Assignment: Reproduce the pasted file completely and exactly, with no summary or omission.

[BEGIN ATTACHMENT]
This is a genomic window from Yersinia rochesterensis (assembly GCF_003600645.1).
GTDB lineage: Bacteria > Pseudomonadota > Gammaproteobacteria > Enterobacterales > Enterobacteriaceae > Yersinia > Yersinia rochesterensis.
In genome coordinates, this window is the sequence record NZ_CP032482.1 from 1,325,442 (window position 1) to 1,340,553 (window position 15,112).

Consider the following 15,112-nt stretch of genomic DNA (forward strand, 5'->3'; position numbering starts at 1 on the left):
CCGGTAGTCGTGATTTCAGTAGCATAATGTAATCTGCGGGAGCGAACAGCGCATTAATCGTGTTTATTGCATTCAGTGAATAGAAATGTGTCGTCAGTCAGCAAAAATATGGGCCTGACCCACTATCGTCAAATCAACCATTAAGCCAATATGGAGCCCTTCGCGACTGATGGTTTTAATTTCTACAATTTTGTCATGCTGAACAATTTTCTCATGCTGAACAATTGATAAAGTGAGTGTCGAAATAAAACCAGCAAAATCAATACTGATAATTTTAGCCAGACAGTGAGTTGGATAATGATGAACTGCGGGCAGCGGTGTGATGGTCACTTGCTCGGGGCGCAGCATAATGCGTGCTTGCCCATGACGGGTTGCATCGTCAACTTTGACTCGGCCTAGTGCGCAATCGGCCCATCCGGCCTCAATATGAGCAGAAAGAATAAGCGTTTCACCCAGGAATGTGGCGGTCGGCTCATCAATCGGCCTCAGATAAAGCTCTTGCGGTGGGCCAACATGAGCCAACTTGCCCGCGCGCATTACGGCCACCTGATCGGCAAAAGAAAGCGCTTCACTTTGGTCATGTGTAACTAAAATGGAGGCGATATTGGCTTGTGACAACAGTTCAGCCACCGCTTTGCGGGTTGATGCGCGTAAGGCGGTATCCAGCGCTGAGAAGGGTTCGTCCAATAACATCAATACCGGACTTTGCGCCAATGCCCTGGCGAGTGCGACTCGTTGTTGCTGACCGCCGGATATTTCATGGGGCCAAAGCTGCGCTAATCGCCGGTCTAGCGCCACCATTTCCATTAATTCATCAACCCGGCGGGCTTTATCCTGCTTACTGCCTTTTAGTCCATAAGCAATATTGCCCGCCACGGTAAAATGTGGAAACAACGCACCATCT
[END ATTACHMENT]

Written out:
This is a genomic window from Yersinia rochesterensis (assembly GCF_003600645.1).
GTDB lineage: Bacteria > Pseudomonadota > Gammaproteobacteria > Enterobacterales > Enterobacteriaceae > Yersinia > Yersinia rochesterensis.
In genome coordinates, this window is the sequence record NZ_CP032482.1 from 1,325,442 (window position 1) to 1,340,553 (window position 15,112).

Consider the following 15,112-nt stretch of genomic DNA (forward strand, 5'->3'; position numbering starts at 1 on the left):
CCGGTAGTCGTGATTTCAGTAGCATAATGTAATCTGCGGGAGCGAACAGCGCATTAATCGTGTTTATTGCATTCAGTGAATAGAAATGTGTCGTCAGTCAGCAAAAATATGGGCCTGACCCACTATCGTCAAATCAACCATTAAGCCAATATGGAGCCCTTCGCGACTGATGGTTTTAATTTCTACAATTTTGTCATGCTGAACAATTTTCTCATGCTGAACAATTGATAAAGTGAGTGTCGAAATAAAACCAGCAAAATCAATACTGATAATTTTAGCCAGACAGTGAGTTGGATAATGATGAACTGCGGGCAGCGGTGTGATGGTCACTTGCTCGGGGCGCAGCATAATGCGTGCTTGCCCATGACGGGTTGCATCGTCAACTTTGACTCGGCCTAGTGCGCAATCGGCCCATCCGGCCTCAATATGAGCAGAAAGAATAAGCGTTTCACCCAGGAATGTGGCGGTCGGCTCATCAATCGGCCTCAGATAAAGCTCTTGCGGTGGGCCAACATGAGCCAACTTGCCCGCGCGCATTACGGCCACCTGATCGGCAAAAGAAAGCGCTTCACTTTGGTCATGTGTAACTAAAATGGAGGCGATATTGGCTTGTGACAACAGTTCAGCCACCGCTTTGCGGGTTGATGCGCGTAAGGCGGTATCCAGCGCTGAGAAGGGTTCGTCCAATAACATCAATACCGGACTTTGCGCCAATGCCCTGGCGAGTGCGACTCGTTGTTGCTGACCGCCGGATATTTCATGGGGCCAAAGCTGCGCTAATCGCCGGTCTAGCGCCACCATTTCCATTAATTCATCAACCCGGCGGGCTTTATCCTGCTTACTGCCTTTTAGTCCATAAGCAATATTGCCCGCCACGGTAAAATGTGGAAACAACGCACCATCT